(int *)(char *)expr

Guy Harris guy at sun.uucp
Wed Oct 9 18:36:50 AEST 1985

> > All versions of "lint" that I know of complain when you say something like
> >
> >       (int *)(char *)0;
> My handy-dandy vanilla-flavored SysV lint blesses expressions like
> these, for example:

"lint" will complain about a possible pointer alignment problem, at least.

> But-but-but... "casting a pointer of one type to a pointer of another
> type" is "in general, dangerous"?

Code which so casts pointers runs the risk of circumventing the type system
of C; as such, there's no guaranteeing *what* it does.  It should be
possible to do so - I believe even Ada has unchecked conversions to do so -
but it should not be easy to do so.  I think getting a warning, unless the
conversion is to or from "void *", is sufficient.  In pre-X3J11 C compilers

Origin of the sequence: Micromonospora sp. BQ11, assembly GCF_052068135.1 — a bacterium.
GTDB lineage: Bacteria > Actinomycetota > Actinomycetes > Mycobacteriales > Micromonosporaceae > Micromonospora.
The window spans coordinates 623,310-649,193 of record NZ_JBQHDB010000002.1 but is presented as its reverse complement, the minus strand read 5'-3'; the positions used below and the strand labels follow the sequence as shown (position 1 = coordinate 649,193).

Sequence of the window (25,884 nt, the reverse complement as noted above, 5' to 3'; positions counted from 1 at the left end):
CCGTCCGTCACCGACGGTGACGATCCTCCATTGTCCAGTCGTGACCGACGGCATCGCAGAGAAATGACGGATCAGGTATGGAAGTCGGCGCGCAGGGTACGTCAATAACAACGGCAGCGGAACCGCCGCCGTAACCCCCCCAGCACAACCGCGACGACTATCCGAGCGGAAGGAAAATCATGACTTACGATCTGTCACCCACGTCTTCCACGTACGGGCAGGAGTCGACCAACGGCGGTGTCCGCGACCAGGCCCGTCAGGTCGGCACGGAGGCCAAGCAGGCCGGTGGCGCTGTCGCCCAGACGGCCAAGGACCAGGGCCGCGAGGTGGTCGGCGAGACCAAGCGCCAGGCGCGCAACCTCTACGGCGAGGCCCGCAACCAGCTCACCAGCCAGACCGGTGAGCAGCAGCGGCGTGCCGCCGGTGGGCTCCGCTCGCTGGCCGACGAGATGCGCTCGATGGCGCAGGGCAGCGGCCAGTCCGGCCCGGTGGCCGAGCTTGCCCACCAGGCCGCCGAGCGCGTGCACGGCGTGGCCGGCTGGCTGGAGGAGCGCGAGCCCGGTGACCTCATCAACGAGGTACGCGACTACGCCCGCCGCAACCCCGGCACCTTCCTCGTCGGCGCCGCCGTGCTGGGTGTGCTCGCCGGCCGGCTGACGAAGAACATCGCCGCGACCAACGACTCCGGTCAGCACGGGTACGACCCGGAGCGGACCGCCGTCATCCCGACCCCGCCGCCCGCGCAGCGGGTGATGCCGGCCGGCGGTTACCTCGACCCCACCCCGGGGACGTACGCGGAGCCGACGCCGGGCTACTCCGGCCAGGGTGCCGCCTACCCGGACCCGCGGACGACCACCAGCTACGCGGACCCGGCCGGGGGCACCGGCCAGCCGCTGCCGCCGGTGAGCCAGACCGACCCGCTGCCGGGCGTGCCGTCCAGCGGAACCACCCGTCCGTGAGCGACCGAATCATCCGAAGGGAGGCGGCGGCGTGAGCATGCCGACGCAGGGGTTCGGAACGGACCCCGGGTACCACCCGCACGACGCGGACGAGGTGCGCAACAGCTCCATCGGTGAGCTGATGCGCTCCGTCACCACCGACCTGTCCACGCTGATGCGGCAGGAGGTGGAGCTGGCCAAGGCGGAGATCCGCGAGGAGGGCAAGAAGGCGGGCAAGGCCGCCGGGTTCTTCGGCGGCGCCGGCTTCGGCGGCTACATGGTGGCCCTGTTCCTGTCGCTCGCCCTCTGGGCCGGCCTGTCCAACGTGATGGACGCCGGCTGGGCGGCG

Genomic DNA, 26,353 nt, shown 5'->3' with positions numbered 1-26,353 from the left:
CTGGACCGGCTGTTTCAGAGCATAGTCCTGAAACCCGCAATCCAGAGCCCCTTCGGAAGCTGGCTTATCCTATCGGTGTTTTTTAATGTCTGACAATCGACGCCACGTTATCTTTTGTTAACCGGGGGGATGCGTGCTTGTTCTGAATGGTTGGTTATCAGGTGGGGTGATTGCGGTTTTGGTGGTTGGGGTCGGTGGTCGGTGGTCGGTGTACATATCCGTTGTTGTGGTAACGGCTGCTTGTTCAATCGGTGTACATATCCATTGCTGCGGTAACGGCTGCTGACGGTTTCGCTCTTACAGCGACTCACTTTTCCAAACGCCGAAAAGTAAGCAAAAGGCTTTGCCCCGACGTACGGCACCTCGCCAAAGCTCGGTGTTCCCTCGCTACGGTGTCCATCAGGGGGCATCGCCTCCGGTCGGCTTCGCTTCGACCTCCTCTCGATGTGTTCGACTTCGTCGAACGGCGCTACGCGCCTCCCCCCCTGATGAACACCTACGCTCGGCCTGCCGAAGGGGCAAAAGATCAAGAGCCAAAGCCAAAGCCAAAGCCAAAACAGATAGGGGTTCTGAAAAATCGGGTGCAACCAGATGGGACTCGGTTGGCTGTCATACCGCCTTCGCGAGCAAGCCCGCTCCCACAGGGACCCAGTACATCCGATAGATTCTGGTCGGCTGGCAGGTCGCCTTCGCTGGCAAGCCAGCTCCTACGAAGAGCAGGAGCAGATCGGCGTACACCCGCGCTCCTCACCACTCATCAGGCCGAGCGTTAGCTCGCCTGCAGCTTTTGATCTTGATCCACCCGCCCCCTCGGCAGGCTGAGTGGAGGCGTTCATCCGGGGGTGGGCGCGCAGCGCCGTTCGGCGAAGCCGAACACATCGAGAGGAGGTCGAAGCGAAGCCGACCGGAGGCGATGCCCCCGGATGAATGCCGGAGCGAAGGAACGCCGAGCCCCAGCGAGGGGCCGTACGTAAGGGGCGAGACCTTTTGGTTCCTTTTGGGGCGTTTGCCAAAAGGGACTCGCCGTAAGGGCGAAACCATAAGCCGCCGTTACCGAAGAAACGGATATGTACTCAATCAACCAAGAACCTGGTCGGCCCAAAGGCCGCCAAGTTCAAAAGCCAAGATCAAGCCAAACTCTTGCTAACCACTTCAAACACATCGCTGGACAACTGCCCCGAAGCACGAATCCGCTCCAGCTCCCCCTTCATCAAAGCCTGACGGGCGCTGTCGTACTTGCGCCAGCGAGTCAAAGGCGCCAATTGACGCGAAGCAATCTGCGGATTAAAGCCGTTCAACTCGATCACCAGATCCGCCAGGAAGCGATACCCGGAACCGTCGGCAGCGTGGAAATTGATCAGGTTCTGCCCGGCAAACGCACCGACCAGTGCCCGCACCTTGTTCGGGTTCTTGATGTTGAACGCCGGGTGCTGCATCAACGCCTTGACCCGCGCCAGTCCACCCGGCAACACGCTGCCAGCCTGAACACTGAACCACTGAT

- meaning most if not all present C compilers - there is no "void *", so
allowing a cast to override the warnings you get from PCC about illegal
pointer combinations is somewhat excusable.  (But if casts are treated as
ways of telling the compiler "trust me, I know what I'm doing", why does

	int i;
	long l;

	i = (int)(l % 2);

still produce "long assignment may lose accuracy" messages?  This renders
the "-a" flag less useful, since there's no way to selectively turn off that
particular check only in particular (sub-)expressions.  One of the major
reasons why people refuse to use "lint" is that there is a popular
conception that it natters at you about non-problems coupled with the belief
that the real problems it *will* find for you aren't major enough to justify
the aggravation.)

	Guy Harris

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